5. Conclusions and Future Work
In this work, we propose a new hybrid energy harvesting system for a specific purpose such as powering the base stations in communication networks. The hybrid solar-RF energy system is designed, simulated, and calculated to evaluate the outcomes. It is shown that the proposed system can supply 52 A and 48 VDC to the BTS that would be sufficient. The hybrid system powering 2.5 kW power helps mitigate the huge power supplied by the grid. Therefore, the proposed power system contributes positively to both the environment and economic aspects. The results show promise that it could be practically deployed to relax the burden of energy supplies. This also supports mobile BTS working in different fields where need for communication capacity is increasing.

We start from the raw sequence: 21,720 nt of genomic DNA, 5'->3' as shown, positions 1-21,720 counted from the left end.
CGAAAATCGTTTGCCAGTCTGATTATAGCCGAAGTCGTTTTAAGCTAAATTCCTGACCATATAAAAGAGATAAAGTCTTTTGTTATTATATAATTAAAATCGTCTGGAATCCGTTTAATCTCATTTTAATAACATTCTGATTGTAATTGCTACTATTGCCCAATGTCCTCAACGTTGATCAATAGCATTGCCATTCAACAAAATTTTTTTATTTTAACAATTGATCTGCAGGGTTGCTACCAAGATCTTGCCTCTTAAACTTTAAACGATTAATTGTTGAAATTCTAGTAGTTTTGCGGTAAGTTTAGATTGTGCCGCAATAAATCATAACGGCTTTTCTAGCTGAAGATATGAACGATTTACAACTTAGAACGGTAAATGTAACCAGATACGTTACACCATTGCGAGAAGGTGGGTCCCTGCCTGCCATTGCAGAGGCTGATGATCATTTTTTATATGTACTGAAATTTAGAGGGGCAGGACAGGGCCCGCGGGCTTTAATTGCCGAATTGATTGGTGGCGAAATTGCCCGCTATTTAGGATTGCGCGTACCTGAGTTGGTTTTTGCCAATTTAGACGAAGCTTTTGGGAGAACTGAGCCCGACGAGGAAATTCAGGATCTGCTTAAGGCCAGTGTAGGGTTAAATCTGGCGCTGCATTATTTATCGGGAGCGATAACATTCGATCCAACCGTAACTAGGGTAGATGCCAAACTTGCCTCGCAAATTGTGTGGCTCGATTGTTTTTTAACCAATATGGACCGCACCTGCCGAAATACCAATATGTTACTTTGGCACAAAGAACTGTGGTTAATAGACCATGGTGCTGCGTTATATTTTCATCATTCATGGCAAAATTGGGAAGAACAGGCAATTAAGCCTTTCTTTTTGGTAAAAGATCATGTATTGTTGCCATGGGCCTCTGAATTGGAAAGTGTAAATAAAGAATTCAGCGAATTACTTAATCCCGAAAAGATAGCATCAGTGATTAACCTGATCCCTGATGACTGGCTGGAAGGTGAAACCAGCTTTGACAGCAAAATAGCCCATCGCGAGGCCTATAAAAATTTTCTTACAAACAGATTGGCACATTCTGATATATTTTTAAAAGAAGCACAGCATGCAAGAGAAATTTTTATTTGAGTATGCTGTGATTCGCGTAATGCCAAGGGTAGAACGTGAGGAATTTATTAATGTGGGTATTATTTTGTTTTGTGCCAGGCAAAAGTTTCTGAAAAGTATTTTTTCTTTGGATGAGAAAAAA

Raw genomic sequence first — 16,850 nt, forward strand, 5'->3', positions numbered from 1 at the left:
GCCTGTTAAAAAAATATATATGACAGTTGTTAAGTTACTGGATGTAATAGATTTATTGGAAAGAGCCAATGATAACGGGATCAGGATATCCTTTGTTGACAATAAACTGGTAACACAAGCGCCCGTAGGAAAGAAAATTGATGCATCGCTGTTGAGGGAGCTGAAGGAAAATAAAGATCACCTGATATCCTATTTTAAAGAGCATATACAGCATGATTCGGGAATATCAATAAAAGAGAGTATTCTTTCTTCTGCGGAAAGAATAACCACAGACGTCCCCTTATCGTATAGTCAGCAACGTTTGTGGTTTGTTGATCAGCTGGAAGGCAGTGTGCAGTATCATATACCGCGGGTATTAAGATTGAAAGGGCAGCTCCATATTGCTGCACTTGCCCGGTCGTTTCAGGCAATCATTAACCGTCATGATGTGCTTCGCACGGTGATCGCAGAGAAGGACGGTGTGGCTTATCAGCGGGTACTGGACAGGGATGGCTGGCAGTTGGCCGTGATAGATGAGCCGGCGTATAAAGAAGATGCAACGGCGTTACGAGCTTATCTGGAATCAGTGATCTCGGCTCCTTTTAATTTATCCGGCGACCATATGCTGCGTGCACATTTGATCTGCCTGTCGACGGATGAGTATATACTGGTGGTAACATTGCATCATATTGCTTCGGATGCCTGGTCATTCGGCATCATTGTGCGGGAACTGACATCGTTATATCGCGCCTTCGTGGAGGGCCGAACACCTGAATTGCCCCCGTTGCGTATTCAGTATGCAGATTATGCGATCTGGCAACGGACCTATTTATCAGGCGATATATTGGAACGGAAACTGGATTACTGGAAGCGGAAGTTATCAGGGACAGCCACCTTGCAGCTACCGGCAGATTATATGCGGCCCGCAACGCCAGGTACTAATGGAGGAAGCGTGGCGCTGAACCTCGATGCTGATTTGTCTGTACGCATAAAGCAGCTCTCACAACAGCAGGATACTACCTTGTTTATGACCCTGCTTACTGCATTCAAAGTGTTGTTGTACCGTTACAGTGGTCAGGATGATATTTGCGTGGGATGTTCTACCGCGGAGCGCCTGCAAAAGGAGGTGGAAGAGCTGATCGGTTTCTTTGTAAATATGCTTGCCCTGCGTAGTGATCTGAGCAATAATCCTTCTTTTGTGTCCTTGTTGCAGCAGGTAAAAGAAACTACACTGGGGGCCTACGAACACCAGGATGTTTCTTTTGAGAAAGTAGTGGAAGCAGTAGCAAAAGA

Since the management of the source power has not been mentioned yet, that would be the next steps to improve the systems. Besides, it is possible to improve the efficiency of the boost converter and buck converter by utilizing the fuzzy and particle swarm optimization methods to control the duty cycle of the MOSFET. Last, we are going to alleviate power dissipation during the on and off modes of the MOSFET by changing the hard switching to soft switching. A soft-switched device turns on and off at zero or nearly zero voltage or current.
Data used in this study are all in the manuscript. We are willing to provide all the data if needed.
Conflicts of Interest
The authors declare that there are no conflicts of interest regarding the publication of this paper.
The authors would like to thank Thai Nguyen University of Technology (TNUT), Vietnam, for the support.